PAULA MEHMEL: Shoot The Rapids — Morocco Day 4

The key to successful travel experiences, in my opinion, is pace. You can’t go, go, go all the time and really appreciate all that a country has to offer. At least I can’t. So some days you need to deliberately slow down to experience a country and not just see it. That’s what today was all about.

We had a relaxed morning as we packed up for our trip to Fes and had a lovey breakfast in our riad, the Moroccan version of a guest house. The space feels like a country home, with a beautiful pool, gardens and spacious areas to enjoy the mint tea that is the signature of Moroccan hospitality. Lest anyone think I have come into a great deal of money, the cost of our room was about $60 a night, including a full Moroccan breakfast.

We decided that this was a good day to experience our first Moroccan hammam. Hammams are Turkish-style steam baths that are a key part of the Islamic culture and most riads have them.

After disrobing, you enter a steam room where the attendant first showers you with warm water then covers you with oil with a light massage. After washing you again, she defoliates your whole body. And I mean your whole body. With a luffa. As I watched the ropes of skin peel off my body, I felt like Eustace Scrub in “The Voyage of the Dawn Treader” after he turned into a dragon and Aslan came and peeled off the outer layer to get him back to his true self. After this, she covered the whole body in clay, waited for it to set and then scrubbed it off. The final stage was having your hair washed. And in each of these stages, you are greeted with a different and amazing scent. By the end, you feel like a whole new person. It was one of the most luxurious experiences of my life, made even more perfect by the massage that followed, as the tension from my flight a few days earlier washed away.

In a state of euphoric bliss, I sat by the pool in the garden for a while, re-energizing, until our taxi arrived to take us to the University of New England Tangier Campus to connect with Johanna. She is one of 37 students from UNE studying in Morocco for the semester. It is a separate campus of the university, where they provide an incredible experience for the students, who learn Arabic, take a variety of classes and have cross-cultural experiences.

After giving us a tour of the campus, we returned to the Women’s Center, where Johanna volunteers twice a week, to purchase some textiles. It felt good to get traditional craft items and support their mission to provide income for women who have been victimized in their life and are looking for hope and purpose. Also, the craft work was exquisite.

When we got back, it was time to catch our train to Fes. We opted to travel the way the locals do, as that is part of the experience. Although we arrived in plenty of time, there was confusion about what train we were taking as the track listings weren’t clear. So we found ourselves running to catch the train. We ended up getting in the wrong car and had to walk through several cars that were completely packed pulling all of our luggage. Five Americans in a car full of Moroccans hauling suitcases and bags created quite the image. I’m fairly certain they don’t see a lot of Westerners on this train.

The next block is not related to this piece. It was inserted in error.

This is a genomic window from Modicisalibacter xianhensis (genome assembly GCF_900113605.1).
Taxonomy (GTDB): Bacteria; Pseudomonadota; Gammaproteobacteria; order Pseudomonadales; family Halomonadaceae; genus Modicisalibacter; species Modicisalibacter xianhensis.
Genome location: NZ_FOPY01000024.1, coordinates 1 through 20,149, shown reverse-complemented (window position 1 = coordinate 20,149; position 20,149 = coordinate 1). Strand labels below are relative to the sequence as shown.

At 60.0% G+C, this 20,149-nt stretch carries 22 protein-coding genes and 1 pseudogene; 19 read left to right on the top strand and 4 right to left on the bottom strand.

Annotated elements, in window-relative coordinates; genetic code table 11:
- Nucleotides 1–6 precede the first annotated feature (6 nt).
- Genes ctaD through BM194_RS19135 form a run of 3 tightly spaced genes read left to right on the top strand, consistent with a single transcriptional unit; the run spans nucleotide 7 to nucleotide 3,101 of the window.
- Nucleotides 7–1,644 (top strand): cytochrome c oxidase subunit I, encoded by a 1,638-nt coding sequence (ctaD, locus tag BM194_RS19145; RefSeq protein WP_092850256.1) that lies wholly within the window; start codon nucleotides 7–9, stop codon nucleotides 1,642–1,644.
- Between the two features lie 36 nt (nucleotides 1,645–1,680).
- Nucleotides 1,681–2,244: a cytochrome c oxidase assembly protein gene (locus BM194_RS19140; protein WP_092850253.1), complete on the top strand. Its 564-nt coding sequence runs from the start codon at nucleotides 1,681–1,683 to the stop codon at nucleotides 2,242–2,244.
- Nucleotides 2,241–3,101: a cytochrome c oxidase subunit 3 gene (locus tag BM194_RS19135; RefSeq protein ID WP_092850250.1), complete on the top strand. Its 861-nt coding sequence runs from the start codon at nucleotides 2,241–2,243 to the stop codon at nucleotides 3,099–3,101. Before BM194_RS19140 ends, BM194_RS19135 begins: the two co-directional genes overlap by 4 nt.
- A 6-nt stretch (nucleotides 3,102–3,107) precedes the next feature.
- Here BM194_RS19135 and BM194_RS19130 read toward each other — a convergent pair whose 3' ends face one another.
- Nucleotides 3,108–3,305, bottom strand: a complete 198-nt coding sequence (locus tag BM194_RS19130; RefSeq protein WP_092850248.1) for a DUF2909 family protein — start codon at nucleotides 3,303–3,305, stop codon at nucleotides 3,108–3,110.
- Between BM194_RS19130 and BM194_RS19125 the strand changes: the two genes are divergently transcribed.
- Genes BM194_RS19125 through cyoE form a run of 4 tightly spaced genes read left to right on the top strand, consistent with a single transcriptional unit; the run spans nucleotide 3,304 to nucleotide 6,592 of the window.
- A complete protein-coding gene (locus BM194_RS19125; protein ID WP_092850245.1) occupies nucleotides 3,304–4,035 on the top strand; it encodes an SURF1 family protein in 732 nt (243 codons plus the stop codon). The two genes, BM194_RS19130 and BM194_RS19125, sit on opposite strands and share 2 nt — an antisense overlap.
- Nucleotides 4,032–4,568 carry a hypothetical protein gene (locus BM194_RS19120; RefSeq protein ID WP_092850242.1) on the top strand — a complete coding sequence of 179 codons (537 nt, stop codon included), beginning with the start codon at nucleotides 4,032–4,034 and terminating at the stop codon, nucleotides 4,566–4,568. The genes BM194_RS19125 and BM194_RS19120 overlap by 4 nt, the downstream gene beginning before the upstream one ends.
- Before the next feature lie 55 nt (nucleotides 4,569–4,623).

After we got settled in what I thought was a surprisingly nice second-class train for about 45 minutes, we needed to change trains. This time, we were able to get to the right car but it was PACKED and not nearly as nice. This was what I had expected. We ended up splitting up with Gretchen and Martha on one train and Johanna, her friend, Kailey, and I on the other. We weren’t able to find any place for our luggage and only one seat on the train. As a result, I ended up sitting with three men, with my backpack and CPAP on my lap and my suitcase jammed between us. Johanna and Kailey were seated on the floor of the train. I’m pretty sure blocking the aisle the way we did violated a code if they had them.

We found out that the train was free because tomorrow is Friday, the Islamic Holy Day,  and they provide free train service for people in the rural areas to go home during Ramadan. And this crowd was trying to get home before Iftar. It explained why it was so packed and also helped me understand the state of the young man next to whom I was sitting. He was clearly more rural, which here means less sophisticated, and clearly hadn’t  showered in the recent past. I must add this is an anomaly but it did make for a more challenging ride. But we got through and have a story to tell about it.

We disembarked around 7:30 p.m. and were greeted by the driver from our riad who took us to the palace where we are staying for next few days. And I mean palace. It is located within the walls of the Medina and was built in 1349. I felt like it could be a museum and is easily the most opulent place at which I have ever stayed. The intricacies of the tile and woodwork are mind-blowing. But the cost for the two-room, three-bathroom, six-bedroom suite complex for the five of us was $125 a night!! Hooray for being a Travel Ninja!

The staff were delightful, helping the girls with their Arabic, arranging for our guide for tomorrow and serving us mint tea (always) and our delicious chicken tangine dinner. The hospitality of everyone in Morocco never ceases to amaze me. I can see why people fall in love with this place.

Today was a perfect day to feel like royalty in the morning and evening, in between a taste of the realities of life on a second-class train. The perfect recipe for getting the feel of a country even as we were recharged to explore more tomorrow.

One thought on “PAULA MEHMEL: Shoot The Rapids — Morocco Day 4”

  • Stanford Edwards April 7, 2024 at 2:56 pm

    Have been enjoying the accounts of your experiences in Morocco and the excellent photos you have shared!


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